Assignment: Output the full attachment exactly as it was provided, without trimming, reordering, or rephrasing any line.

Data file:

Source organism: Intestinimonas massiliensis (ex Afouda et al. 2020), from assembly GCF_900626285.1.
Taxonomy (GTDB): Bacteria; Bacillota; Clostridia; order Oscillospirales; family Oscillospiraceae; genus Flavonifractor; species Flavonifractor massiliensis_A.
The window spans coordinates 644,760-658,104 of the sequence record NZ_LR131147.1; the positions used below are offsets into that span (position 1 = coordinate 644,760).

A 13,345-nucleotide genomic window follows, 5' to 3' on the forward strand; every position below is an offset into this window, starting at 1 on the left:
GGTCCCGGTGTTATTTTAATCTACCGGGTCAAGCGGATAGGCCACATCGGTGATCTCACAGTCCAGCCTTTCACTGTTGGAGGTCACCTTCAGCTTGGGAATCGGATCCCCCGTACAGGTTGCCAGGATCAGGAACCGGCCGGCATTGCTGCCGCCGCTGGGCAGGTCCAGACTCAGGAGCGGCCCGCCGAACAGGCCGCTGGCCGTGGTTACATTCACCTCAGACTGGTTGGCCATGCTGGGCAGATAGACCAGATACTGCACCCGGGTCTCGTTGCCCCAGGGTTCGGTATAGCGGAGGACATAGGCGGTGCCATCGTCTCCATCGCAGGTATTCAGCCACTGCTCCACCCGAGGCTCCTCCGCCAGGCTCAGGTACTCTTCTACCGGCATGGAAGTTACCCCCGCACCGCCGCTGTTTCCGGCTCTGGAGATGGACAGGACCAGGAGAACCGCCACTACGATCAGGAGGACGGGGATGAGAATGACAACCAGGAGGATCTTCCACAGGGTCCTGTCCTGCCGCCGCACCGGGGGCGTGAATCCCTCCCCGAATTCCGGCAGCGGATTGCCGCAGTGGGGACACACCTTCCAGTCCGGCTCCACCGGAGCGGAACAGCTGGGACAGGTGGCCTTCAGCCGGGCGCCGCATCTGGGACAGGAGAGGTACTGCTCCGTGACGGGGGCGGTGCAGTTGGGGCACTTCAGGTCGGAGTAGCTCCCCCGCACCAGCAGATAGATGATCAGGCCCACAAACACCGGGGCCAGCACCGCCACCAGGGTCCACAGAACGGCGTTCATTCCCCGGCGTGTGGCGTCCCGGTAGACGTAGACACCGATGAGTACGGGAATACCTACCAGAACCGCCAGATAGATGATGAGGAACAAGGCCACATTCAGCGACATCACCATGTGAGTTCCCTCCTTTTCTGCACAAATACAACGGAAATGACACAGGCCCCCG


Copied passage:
Source organism: Intestinimonas massiliensis (ex Afouda et al. 2020), from assembly GCF_900626285.1.
Taxonomy (GTDB): Bacteria; Bacillota; Clostridia; order Oscillospirales; family Oscillospiraceae; genus Flavonifractor; species Flavonifractor massiliensis_A.
The window spans coordinates 644,760-658,104 of the sequence record NZ_LR131147.1; the positions used below are offsets into that span (position 1 = coordinate 644,760).

A 13,345-nucleotide genomic window follows, 5' to 3' on the forward strand; every position below is an offset into this window, starting at 1 on the left:
GGTCCCGGTGTTATTTTAATCTACCGGGTCAAGCGGATAGGCCACATCGGTGATCTCACAGTCCAGCCTTTCACTGTTGGAGGTCACCTTCAGCTTGGGAATCGGATCCCCCGTACAGGTTGCCAGGATCAGGAACCGGCCGGCATTGCTGCCGCCGCTGGGCAGGTCCAGACTCAGGAGCGGCCCGCCGAACAGGCCGCTGGCCGTGGTTACATTCACCTCAGACTGGTTGGCCATGCTGGGCAGATAGACCAGATACTGCACCCGGGTCTCGTTGCCCCAGGGTTCGGTATAGCGGAGGACATAGGCGGTGCCATCGTCTCCATCGCAGGTATTCAGCCACTGCTCCACCCGAGGCTCCTCCGCCAGGCTCAGGTACTCTTCTACCGGCATGGAAGTTACCCCCGCACCGCCGCTGTTTCCGGCTCTGGAGATGGACAGGACCAGGAGAACCGCCACTACGATCAGGAGGACGGGGATGAGAATGACAACCAGGAGGATCTTCCACAGGGTCCTGTCCTGCCGCCGCACCGGGGGCGTGAATCCCTCCCCGAATTCCGGCAGCGGATTGCCGCAGTGGGGACACACCTTCCAGTCCGGCTCCACCGGAGCGGAACAGCTGGGACAGGTGGCCTTCAGCCGGGCGCCGCATCTGGGACAGGAGAGGTACTGCTCCGTGACGGGGGCGGTGCAGTTGGGGCACTTCAGGTCGGAGTAGCTCCCCCGCACCAGCAGATAGATGATCAGGCCCACAAACACCGGGGCCAGCACCGCCACCAGGGTCCACAGAACGGCGTTCATTCCCCGGCGTGTGGCGTCCCGGTAGACGTAGACACCGATGAGTACGGGAATACCTACCAGAACCGCCAGATAGATGATGAGGAACAAGGCCACATTCAGCGACATCACCATGTGAGTTCCCTCCTTTTCTGCACAAATACAACGGAAATGACACAGGCCCCCG